In a symbolic defiance to US sanctions, Iran has sent fuel shipments to Venezuela in a move that seems to be fraught with danger.

Five Iranian super-tankers carrying gasoline and other similar products, estimated to be worth $45.5 million, have sailed towards Venezuela, an ally of Tehran and adversary of Washington.

The tankers embarked on the long journey to Venezuela from Iran’s coastal city of Bandar Abbas in the Persian Gulf region and traveled around the Arabian Peninsula through the Suez Canal before entering the waters of the Mediterranean Sea, according to data gathered from the ship’s Automatic Identification System (AIS), which helps in tracking the movement of vessels.

The first Iranian tanker is expected to reach the Venezuelan shores on May 25.

The fuel shipments were dispatched upon a request from Venezuelan President Nicolas Maduro, whose country has been facing acute shortage of gasoline at its refineries.

According to media reports, Tehran will receive at least nine tons of gold in exchange for supplying gasoline to Venezuela.

The Latin country is said to hold some 70 tons of gold, which has become a valuable asset for the country battling economic woes.

US threat
The networking between Tehran and Caracas, however, has not gone down well with Washington, which reportedly deployed a fleet of warships in the Caribbean waters.

A senior official in Washington said in statements last week that the US was considering measures in response to Iran’s shipment of fuel to Venezuela.

Iran, for its part, warned that any “pirate-like” action by the US Navy against the Iranian fuel shipments to Venezuela would trigger a “harsh response”, reported Iran’s Nour News Agency.

The Iranian Foreign Ministry also warned the US against what Tehran termed a “foolish action” against Iranian oil tankers, and stressed that there were no legal constraint to trade between Iran and Venezuela.

Iran’s Foreign Minister Javad Zarif also sent a letter to the UN Secretary-General, terming the US “illegal, dangerous and provocative threats” as a kind of “piracy” and a “great threat” to international peace and security.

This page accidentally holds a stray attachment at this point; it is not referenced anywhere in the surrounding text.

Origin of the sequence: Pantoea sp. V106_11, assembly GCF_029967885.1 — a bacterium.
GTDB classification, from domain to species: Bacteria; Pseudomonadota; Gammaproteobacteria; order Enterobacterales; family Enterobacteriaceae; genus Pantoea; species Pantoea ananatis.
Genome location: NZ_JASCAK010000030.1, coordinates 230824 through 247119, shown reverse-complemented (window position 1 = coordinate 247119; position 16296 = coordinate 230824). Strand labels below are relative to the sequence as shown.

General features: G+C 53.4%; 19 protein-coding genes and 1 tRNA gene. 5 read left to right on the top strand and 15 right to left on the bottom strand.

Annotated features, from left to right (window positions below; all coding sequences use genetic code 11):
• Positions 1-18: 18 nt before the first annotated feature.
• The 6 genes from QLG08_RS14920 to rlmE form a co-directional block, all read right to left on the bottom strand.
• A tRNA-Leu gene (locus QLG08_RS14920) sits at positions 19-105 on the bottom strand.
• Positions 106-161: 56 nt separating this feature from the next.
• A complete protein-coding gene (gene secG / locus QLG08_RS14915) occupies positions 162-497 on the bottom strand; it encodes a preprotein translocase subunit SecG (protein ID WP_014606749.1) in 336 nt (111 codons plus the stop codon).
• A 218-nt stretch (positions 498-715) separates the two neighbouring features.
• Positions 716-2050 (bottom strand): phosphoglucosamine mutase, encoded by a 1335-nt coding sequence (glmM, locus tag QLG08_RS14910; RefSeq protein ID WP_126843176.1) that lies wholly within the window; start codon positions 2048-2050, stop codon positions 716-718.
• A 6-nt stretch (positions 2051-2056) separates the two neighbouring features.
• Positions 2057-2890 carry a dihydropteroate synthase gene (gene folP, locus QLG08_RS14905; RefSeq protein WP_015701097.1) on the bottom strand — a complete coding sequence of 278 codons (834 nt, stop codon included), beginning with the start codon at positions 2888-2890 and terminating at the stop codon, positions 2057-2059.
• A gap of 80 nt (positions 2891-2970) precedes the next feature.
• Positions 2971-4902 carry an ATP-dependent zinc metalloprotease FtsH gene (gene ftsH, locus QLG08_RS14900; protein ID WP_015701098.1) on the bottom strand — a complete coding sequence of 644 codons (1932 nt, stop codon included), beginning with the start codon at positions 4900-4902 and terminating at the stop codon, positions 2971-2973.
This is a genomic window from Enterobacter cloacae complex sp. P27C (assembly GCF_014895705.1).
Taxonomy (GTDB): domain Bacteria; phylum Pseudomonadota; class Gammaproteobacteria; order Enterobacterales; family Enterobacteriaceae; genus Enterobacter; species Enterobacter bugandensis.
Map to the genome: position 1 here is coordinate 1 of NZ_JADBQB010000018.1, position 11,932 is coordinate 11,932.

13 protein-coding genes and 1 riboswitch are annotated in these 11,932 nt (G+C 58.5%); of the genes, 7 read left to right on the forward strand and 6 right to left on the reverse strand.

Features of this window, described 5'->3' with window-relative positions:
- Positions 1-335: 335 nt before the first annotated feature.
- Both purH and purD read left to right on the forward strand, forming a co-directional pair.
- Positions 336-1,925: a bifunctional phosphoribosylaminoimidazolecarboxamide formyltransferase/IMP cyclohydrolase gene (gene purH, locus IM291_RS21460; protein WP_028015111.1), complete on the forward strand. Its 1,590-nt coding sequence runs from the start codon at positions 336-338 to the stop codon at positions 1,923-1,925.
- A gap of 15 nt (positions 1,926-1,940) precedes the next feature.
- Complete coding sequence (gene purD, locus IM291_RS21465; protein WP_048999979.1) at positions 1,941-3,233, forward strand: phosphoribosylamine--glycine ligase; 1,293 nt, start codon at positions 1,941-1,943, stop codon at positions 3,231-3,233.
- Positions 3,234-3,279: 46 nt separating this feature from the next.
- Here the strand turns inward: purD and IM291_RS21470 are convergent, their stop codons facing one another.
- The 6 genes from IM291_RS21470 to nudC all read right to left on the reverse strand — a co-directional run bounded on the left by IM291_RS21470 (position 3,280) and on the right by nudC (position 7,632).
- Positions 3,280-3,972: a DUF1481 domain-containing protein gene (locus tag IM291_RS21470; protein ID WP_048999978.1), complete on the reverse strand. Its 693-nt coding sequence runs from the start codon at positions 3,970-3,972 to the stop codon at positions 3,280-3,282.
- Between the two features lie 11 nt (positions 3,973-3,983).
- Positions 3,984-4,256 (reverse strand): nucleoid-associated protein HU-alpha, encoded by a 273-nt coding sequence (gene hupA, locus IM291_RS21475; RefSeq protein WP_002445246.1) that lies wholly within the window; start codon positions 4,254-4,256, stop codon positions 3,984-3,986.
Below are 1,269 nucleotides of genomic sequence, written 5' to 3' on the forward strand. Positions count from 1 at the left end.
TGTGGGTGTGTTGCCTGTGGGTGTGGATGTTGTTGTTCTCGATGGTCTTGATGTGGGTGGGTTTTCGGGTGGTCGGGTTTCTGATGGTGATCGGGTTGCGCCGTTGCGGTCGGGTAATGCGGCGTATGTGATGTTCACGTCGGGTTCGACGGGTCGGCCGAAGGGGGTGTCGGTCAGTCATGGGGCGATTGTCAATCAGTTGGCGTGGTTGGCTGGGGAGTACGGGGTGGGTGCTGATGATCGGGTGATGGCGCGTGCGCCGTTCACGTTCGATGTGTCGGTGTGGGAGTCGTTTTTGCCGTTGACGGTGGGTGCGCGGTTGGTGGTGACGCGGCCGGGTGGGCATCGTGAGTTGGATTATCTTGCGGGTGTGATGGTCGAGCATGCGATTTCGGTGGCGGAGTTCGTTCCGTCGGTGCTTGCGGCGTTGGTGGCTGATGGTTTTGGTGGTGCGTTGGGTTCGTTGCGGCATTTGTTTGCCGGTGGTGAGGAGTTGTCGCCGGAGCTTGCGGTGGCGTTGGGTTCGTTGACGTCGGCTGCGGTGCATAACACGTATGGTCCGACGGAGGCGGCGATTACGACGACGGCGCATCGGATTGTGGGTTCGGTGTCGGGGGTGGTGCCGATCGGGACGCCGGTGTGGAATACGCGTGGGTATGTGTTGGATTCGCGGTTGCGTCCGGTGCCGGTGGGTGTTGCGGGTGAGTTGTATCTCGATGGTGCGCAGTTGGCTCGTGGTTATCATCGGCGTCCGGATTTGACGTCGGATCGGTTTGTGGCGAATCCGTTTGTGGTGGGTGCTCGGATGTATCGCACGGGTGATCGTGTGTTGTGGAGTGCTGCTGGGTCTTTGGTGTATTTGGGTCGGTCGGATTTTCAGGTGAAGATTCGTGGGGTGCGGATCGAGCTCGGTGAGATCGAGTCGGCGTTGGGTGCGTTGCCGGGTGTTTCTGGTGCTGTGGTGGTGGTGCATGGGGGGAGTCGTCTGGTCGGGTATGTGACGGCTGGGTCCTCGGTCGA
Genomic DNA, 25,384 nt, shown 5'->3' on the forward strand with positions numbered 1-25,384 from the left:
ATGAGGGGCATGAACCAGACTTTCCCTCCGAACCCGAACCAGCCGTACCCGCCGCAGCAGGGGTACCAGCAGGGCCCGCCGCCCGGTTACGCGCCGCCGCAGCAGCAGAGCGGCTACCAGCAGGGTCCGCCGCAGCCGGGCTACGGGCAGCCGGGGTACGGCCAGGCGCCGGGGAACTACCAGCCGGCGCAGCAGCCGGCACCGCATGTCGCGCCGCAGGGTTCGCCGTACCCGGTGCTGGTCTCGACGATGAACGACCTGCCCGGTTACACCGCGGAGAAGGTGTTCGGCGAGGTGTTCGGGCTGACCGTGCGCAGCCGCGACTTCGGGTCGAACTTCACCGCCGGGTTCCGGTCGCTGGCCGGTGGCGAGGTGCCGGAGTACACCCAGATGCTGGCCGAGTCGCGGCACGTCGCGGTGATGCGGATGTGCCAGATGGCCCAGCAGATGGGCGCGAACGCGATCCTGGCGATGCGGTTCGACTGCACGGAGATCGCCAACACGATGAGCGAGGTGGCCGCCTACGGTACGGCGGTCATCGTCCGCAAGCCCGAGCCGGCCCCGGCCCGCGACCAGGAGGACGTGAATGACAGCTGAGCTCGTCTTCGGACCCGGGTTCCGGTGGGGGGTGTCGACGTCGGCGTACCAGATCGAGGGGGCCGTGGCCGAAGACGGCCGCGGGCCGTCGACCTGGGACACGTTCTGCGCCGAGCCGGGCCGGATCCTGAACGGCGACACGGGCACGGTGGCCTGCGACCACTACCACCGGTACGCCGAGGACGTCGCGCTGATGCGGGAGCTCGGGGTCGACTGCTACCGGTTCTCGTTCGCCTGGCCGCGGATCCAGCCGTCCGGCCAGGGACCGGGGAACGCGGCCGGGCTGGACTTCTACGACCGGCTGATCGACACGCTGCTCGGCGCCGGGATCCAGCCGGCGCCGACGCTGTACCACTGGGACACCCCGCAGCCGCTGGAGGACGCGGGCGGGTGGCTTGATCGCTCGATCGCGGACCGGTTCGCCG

His deputy Sayyid Abbas Araghchi also summoned the Swiss envoy to Tehran, who represents the US interests in Iran, to register a strong protest. He warned of “immediate and decisive response” if the Iranian tankers were threatened or harassed.

Iran government spokesman Ali Rabiei said Venezuela and Iran, both OPEC members, are independent states having trade relations with each other.

“We sell goods and buy goods in return. This trade has nothing to do with anyone else. We have to sell our oil and we have ways to do it,” he told reporters.

Former US National Security Adviser John Bolton, for his part, took to Twitter saying the Maduro government received “assistance” from China and Iran to “repair Venezuela’s damaged oil refineries”.

“Make no mistake, China and Iran are in deep cooperation to prop-up failing Maduro and embarrass the United States,” he wrote.

Pertinently, Iran and Venezuela had developed close ties and signed several deals during the time of Maduro’s predecessor Hugo Chavez, who was a “close friend” of then Iranian President Mahmoud Ahmedinejad.

Experts fear that the situation could explode in the region if the Iranian tankers are intercepted by the US Navy. The two naval forces have been involved in dangerous maneuvers in the Persian Gulf in recent weeks.

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